Finding blood in your urine could be an early sign of prostate cancer, according to medical website Healthline.
Blood that is clearly visible in the urine is known as gross hematuria, and it can turn it pink, red or cola-coloured.
The bleeding is caused by red blood cells, and isn’t always painful.
You should see your doctor anytime you notice blood in urine, and it doesn’t necessarily mean you’ll be diagnosed with prostate cancer, urged MayoClinic.
Other signs of prostate cancer include taking a long time to urinate or having a weak flow.
You could also feel the urge to urinate more often, or feeling like the bladder isn’t fully empty when you finish urinating.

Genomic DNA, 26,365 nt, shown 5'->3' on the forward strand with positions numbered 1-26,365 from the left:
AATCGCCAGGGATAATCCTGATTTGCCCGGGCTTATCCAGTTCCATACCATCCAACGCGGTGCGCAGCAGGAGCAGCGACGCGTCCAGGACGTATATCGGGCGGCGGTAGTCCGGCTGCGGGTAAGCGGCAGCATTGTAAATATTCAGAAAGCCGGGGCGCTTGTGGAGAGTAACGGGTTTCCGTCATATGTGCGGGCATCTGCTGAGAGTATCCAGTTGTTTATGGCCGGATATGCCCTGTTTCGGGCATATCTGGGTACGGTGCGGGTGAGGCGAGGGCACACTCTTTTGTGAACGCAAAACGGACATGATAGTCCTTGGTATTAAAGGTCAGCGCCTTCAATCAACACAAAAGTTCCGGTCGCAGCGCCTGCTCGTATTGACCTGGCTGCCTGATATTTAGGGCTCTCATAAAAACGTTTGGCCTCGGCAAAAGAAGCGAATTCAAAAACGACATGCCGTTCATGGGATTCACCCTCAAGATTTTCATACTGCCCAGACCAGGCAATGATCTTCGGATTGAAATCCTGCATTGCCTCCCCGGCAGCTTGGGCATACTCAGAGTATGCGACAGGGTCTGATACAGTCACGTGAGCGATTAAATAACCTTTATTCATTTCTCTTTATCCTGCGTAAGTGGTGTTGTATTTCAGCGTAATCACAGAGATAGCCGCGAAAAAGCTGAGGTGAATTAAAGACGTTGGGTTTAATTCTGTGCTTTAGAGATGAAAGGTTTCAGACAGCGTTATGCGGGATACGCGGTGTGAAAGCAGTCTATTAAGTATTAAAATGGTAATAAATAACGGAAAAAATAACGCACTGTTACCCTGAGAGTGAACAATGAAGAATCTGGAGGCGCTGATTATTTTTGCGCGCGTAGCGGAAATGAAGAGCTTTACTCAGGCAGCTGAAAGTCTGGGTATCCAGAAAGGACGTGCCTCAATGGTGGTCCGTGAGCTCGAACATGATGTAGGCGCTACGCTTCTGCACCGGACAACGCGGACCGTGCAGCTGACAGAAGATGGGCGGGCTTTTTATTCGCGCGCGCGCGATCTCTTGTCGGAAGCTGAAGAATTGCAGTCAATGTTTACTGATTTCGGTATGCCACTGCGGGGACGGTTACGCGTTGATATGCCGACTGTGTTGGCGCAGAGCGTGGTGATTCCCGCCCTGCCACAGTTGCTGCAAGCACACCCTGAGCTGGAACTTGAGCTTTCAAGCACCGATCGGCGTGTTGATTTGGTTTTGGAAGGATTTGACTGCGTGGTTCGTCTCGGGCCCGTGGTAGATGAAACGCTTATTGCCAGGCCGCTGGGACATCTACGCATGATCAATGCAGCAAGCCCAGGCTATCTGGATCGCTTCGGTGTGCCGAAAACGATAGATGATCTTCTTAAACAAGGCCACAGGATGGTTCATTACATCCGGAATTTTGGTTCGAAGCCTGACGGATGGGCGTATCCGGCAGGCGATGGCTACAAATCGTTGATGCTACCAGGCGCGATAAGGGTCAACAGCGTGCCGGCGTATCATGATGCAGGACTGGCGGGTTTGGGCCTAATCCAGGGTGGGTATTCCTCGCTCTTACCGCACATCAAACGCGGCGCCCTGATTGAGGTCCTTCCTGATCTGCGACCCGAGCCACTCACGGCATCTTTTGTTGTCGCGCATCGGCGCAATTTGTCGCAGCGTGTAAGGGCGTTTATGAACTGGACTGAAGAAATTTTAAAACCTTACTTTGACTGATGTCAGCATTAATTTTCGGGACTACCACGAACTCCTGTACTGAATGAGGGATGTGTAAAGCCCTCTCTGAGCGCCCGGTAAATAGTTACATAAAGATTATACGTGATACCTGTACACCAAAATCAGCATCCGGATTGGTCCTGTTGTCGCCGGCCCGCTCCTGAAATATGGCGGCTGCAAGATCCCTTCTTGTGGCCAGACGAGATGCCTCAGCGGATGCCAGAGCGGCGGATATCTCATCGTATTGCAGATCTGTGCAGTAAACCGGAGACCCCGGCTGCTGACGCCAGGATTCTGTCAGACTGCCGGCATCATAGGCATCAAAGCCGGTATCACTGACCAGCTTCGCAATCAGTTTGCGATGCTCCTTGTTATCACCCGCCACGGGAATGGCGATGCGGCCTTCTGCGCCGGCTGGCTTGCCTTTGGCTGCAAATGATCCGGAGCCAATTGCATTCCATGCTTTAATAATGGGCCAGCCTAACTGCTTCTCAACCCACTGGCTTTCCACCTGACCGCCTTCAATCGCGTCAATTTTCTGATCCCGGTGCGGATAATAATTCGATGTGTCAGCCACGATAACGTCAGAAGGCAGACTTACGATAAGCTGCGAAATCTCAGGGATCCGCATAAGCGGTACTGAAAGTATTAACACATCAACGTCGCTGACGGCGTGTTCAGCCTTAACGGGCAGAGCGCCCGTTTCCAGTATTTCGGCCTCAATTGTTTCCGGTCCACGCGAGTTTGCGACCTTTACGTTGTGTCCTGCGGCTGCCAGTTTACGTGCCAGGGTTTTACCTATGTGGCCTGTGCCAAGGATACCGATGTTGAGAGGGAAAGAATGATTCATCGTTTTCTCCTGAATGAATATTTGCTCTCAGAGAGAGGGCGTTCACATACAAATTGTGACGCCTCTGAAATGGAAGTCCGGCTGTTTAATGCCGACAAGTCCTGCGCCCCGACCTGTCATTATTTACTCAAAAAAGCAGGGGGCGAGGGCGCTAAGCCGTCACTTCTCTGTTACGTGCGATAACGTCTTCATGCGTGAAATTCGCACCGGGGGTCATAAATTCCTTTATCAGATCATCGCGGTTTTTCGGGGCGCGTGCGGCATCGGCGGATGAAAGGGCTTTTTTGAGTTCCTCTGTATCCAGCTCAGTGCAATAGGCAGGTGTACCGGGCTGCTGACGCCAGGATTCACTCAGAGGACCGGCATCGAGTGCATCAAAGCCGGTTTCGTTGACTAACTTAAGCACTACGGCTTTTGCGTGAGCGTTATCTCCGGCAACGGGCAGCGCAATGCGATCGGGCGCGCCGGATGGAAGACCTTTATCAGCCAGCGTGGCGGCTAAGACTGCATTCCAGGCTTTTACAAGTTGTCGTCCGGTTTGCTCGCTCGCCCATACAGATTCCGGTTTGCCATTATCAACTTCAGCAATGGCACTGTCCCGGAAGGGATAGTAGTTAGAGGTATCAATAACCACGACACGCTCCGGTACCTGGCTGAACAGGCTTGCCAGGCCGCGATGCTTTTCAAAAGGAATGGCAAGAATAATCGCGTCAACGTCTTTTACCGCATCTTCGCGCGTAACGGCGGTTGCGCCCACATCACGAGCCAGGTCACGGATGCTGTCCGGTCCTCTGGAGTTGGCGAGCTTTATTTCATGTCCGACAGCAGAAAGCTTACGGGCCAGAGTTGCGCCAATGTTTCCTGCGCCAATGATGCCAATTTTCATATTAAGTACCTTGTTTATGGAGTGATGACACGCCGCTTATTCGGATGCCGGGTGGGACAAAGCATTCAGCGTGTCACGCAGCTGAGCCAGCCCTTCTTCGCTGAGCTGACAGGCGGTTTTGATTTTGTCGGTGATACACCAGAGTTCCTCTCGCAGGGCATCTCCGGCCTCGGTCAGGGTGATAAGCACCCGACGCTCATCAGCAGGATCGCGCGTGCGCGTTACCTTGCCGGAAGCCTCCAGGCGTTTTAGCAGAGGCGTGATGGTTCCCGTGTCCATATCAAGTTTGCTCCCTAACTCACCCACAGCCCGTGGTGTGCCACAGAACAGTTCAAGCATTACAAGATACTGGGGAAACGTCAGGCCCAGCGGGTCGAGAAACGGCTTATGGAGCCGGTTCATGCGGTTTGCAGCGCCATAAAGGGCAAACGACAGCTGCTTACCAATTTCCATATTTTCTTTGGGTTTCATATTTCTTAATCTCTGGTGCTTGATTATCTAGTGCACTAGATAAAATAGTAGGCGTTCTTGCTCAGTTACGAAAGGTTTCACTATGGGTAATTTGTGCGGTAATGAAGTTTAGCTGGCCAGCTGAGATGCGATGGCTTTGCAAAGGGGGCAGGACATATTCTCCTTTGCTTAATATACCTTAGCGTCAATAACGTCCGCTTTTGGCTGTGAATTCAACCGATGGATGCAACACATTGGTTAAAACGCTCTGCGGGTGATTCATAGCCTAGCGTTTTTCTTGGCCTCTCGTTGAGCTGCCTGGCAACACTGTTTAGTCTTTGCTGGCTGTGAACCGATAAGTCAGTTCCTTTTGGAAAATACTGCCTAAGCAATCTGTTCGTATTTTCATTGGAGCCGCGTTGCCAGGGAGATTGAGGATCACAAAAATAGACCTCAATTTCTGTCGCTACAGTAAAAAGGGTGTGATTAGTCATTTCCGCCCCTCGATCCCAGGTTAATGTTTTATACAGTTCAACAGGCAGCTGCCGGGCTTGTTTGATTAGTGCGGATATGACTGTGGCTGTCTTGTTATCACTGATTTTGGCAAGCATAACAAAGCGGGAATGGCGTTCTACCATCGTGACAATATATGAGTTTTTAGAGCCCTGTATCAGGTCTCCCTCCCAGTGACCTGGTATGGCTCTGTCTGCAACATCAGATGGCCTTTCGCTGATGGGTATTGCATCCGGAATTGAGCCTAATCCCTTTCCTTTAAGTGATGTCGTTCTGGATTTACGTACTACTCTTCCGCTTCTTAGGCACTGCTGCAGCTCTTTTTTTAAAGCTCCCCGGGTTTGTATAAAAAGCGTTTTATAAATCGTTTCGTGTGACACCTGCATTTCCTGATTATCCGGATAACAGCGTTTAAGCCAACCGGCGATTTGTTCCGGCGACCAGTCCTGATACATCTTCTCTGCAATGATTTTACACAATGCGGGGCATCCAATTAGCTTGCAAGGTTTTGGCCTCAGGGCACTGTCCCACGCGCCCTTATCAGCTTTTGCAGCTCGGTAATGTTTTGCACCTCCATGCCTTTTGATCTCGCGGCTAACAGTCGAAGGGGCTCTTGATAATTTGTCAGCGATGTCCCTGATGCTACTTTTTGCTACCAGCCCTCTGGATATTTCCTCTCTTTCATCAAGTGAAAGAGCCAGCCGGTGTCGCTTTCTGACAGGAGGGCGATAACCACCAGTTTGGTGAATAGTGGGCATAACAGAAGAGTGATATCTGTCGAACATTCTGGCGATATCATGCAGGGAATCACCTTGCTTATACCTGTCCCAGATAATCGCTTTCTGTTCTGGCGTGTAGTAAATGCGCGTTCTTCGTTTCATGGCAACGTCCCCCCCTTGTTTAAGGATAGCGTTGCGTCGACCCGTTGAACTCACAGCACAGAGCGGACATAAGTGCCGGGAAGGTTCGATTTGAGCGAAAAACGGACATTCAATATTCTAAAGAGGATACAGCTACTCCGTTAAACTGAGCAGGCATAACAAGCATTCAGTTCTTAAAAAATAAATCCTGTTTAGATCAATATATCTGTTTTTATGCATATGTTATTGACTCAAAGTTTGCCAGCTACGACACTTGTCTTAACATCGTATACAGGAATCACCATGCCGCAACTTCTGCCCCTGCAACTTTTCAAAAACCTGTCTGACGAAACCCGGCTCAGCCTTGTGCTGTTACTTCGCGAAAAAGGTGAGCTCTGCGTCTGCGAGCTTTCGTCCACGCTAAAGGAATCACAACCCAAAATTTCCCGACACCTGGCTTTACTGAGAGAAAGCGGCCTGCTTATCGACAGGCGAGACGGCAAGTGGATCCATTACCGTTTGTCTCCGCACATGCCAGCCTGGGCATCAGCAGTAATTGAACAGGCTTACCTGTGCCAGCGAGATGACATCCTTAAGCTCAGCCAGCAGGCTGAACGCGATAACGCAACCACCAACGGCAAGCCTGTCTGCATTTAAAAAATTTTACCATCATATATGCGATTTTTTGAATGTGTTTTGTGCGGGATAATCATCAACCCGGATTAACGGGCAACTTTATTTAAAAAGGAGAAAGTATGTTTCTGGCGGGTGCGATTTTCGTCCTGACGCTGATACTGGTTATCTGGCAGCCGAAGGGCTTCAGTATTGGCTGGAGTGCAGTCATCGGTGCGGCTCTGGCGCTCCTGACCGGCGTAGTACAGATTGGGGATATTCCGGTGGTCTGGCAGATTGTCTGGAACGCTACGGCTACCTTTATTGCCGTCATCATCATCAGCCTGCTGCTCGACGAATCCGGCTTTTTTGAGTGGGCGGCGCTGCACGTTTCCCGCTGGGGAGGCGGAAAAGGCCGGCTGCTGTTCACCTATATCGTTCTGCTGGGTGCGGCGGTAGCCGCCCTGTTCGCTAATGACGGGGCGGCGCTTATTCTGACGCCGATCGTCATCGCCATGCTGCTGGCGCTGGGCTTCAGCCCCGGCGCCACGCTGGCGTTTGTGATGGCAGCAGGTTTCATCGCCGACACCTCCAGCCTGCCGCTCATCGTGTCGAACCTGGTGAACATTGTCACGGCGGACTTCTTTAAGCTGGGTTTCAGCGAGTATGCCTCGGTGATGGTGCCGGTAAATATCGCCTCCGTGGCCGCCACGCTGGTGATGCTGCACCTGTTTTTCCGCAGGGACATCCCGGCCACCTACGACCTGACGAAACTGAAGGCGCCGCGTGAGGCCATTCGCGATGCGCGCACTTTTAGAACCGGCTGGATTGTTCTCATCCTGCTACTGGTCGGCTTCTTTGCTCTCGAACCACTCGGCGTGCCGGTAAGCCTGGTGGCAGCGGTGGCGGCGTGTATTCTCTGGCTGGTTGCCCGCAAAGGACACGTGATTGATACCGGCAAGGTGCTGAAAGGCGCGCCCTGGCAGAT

Difficulty getting, or maintaining, an erection could also be a sign of prostate cancer, of which 40,000 new cases are diagnosed in the UK every year.
Seeing as the prostate plays a pivotal role in the male reproduction system, it could also cause a painful ejaculation.
The prostate is a satsuma-sized gland that helps to produce semen in men.
It produces the thick white fluid that’s combined with sperm to make semen.
The cause of prostate cancer is largely unknown, the NHS said. But, the risk of developing the disease increases as humans get older.
It’s also more common in men of African-Caribbean or African descent, it added.
Prostate cancer develops very slowly, and people can live without symptoms or treatment for decades.
If it’s been identified early on, doctors may recommend waiting to start treatment, and just carefully monitoring how it progresses.
The cancer could be removed through surgery, and it could be treated by radiotherapy, or hormone therapy.
In 2014, more than 11,000 people died from prostate cancer in the UK, and 84 per cent of people survived for 10 more years after their diagnosis.